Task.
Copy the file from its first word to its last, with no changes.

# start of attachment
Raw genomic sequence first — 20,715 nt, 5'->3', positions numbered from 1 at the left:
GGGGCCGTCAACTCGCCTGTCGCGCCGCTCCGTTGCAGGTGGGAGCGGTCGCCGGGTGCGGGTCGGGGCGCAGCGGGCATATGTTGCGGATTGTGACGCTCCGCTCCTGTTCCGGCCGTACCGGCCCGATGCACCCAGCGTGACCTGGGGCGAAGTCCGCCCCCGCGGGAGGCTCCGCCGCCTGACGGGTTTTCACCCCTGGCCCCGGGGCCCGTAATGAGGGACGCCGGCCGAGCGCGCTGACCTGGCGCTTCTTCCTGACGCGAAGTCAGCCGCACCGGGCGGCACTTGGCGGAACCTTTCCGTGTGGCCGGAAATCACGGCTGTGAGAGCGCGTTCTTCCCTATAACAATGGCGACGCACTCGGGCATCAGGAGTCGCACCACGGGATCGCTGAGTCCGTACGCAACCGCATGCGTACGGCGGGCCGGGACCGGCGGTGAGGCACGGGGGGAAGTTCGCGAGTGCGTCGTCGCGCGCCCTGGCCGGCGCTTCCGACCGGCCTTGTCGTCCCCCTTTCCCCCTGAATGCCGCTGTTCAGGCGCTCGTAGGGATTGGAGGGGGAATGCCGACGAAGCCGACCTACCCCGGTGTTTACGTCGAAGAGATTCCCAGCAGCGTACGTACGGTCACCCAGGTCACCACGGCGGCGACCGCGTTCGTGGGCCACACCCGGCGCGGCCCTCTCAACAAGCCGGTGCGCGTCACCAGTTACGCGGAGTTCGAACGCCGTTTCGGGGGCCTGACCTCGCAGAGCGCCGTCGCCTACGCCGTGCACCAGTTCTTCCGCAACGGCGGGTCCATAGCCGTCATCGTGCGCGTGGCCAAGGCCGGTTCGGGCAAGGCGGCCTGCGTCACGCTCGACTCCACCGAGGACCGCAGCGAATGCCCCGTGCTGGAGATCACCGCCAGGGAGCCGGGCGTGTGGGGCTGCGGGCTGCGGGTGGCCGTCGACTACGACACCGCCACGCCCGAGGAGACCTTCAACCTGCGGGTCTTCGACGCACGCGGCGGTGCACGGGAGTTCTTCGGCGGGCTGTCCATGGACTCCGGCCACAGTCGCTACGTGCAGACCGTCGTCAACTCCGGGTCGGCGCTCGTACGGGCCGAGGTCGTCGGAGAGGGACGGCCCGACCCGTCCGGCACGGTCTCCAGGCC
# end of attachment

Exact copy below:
Raw genomic sequence first — 20,715 nt, 5'->3', positions numbered from 1 at the left:
GGGGCCGTCAACTCGCCTGTCGCGCCGCTCCGTTGCAGGTGGGAGCGGTCGCCGGGTGCGGGTCGGGGCGCAGCGGGCATATGTTGCGGATTGTGACGCTCCGCTCCTGTTCCGGCCGTACCGGCCCGATGCACCCAGCGTGACCTGGGGCGAAGTCCGCCCCCGCGGGAGGCTCCGCCGCCTGACGGGTTTTCACCCCTGGCCCCGGGGCCCGTAATGAGGGACGCCGGCCGAGCGCGCTGACCTGGCGCTTCTTCCTGACGCGAAGTCAGCCGCACCGGGCGGCACTTGGCGGAACCTTTCCGTGTGGCCGGAAATCACGGCTGTGAGAGCGCGTTCTTCCCTATAACAATGGCGACGCACTCGGGCATCAGGAGTCGCACCACGGGATCGCTGAGTCCGTACGCAACCGCATGCGTACGGCGGGCCGGGACCGGCGGTGAGGCACGGGGGGAAGTTCGCGAGTGCGTCGTCGCGCGCCCTGGCCGGCGCTTCCGACCGGCCTTGTCGTCCCCCTTTCCCCCTGAATGCCGCTGTTCAGGCGCTCGTAGGGATTGGAGGGGGAATGCCGACGAAGCCGACCTACCCCGGTGTTTACGTCGAAGAGATTCCCAGCAGCGTACGTACGGTCACCCAGGTCACCACGGCGGCGACCGCGTTCGTGGGCCACACCCGGCGCGGCCCTCTCAACAAGCCGGTGCGCGTCACCAGTTACGCGGAGTTCGAACGCCGTTTCGGGGGCCTGACCTCGCAGAGCGCCGTCGCCTACGCCGTGCACCAGTTCTTCCGCAACGGCGGGTCCATAGCCGTCATCGTGCGCGTGGCCAAGGCCGGTTCGGGCAAGGCGGCCTGCGTCACGCTCGACTCCACCGAGGACCGCAGCGAATGCCCCGTGCTGGAGATCACCGCCAGGGAGCCGGGCGTGTGGGGCTGCGGGCTGCGGGTGGCCGTCGACTACGACACCGCCACGCCCGAGGAGACCTTCAACCTGCGGGTCTTCGACGCACGCGGCGGTGCACGGGAGTTCTTCGGCGGGCTGTCCATGGACTCCGGCCACAGTCGCTACGTGCAGACCGTCGTCAACTCCGGGTCGGCGCTCGTACGGGCCGAGGTCGTCGGAGAGGGACGGCCCGACCCGTCCGGCACGGTCTCCAGGCC